In the guide

This guidance is for Scotland

Accommodation letting agents are regulated by the Scottish Government. They need to be registered and must abide by the code of practice.

Relevant businesses

Letting agency work is defined in the Housing (Scotland) Act 2016 as "things done by a person in the course of that person's business in response to relevant instructions" that are intended to:

  • arrange a lease or occupancy arrangement by which an unconnected person may use the landlord's house as a dwelling
  • manage a house - including rent, inspection, improvement, maintenance, repair or insurance - that is or will be a lease or occupancy arrangement by which an unconnected person may use the landlord’s house as a dwelling
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Letting agents cannot charge fees to a tenant but they can charge fees to a landlord. Letting agents can only charge a deposit and rent; anything else is a letting-agent fee, which is illegal.

Fees that cannot be charged to tenants include the administration costs involved in checking references or setting a lease, service charges, non-refundable holding fees, fees for renewing a tenancy, assignation fees, and charges to add a new person to the lease. Any other fee is also illegal.

For more information, contact

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Tenancy deposit schemes

Letting agents that receive a tenancy deposit must transfer the deposit to one of the three approved deposit schemes. The tenant should be provided with key information, including the name of the scheme and potential retention of the deposit.

The three approved schemes are:

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Registration of letting agents

All letting agents must be registered with the Scottish Government.         

  • a letting agent must be a fit and proper person who is appropriately trained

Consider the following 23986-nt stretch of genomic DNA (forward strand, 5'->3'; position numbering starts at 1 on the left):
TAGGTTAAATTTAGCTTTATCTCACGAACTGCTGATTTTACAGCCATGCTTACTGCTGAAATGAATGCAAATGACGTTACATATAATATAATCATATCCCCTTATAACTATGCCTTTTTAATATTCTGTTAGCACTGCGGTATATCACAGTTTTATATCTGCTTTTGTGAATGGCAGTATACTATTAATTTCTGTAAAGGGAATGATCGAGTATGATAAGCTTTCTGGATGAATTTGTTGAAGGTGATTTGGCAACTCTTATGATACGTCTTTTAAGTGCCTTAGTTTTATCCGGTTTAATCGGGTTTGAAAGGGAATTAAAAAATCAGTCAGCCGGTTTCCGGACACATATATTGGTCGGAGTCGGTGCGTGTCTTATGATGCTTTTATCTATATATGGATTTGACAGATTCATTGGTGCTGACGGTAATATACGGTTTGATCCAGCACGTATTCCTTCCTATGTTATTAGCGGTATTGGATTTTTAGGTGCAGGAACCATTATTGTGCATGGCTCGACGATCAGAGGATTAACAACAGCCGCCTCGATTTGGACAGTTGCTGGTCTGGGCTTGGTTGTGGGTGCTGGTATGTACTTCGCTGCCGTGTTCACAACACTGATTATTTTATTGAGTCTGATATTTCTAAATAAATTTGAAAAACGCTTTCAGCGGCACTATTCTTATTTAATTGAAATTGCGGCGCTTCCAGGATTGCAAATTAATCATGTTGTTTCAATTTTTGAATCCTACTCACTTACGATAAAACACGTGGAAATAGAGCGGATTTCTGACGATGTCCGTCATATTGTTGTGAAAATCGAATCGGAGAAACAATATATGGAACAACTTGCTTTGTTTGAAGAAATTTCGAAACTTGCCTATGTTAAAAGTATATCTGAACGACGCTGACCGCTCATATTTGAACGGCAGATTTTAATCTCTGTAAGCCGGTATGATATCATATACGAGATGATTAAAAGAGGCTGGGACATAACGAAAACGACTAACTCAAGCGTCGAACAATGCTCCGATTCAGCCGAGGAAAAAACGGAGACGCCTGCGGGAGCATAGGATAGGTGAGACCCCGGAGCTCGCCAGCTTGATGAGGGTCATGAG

• the statutory code of practice must be followed
  • a tribunal is available to resolve complains between landlords and tenants

More information on letting agent registration, including how to apply, is available on the Scottish Government website.

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Persons who do not need to register

Please seek legal advice if believe you do not need to register. Some exceptions from the need to register include:

  • an estate that lets out its own private properties
  • a person who owns their own private property
  • voluntary letting of a property for a family member
  • preparation of a lease by a solicitor
  • a registered social landlord (unless it also manages a property for a private landlord)
  • a local council
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Failure to comply with trading standards law can lead to enforcement action and to sanctions, which may include a fine and/or imprisonment. For more information please see 'Trading standards: powers, enforcement & penalties'.

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Key legislation

Housing (Scotland) Act 2006

Private Rented Housing (Scotland) Act 2011

Tenancy Deposit Schemes (Scotland) Regulations 2011

Housing (Scotland) Act 2014

Letting Agent Code of Practice (Scotland) Regulations 2016

Private Housing (Tenancies) (Scotland) Act 2016


Last reviewed / updated: May 2019

Please note

This information is intended for guidance; only the courts can give an authoritative interpretation of the law.

The guide's 'Key legislation' links may only show the original version of the legislation, although some amending legislation is linked to separately where it is directly related to the content of a guide. Information on amendments to UK legislation can be found on each link's 'More Resources' tab; amendments to EU legislation are usually incorporated into the text.


Consumer enquiries from England, Scotland and Wales are handled by the Citizens Advice Consumer Service who can be contacted by telephone on 03454 04 05 06. Consumer enquiries in Northern Ireland are handled by ConsumerLine who can be contacted by telephone on 0300 1236262. Call charges may vary.

Business enquiries are dealt with by your local council. Use the Chartered Trading Standards Institute's postcode finder to locate your local trading standards team.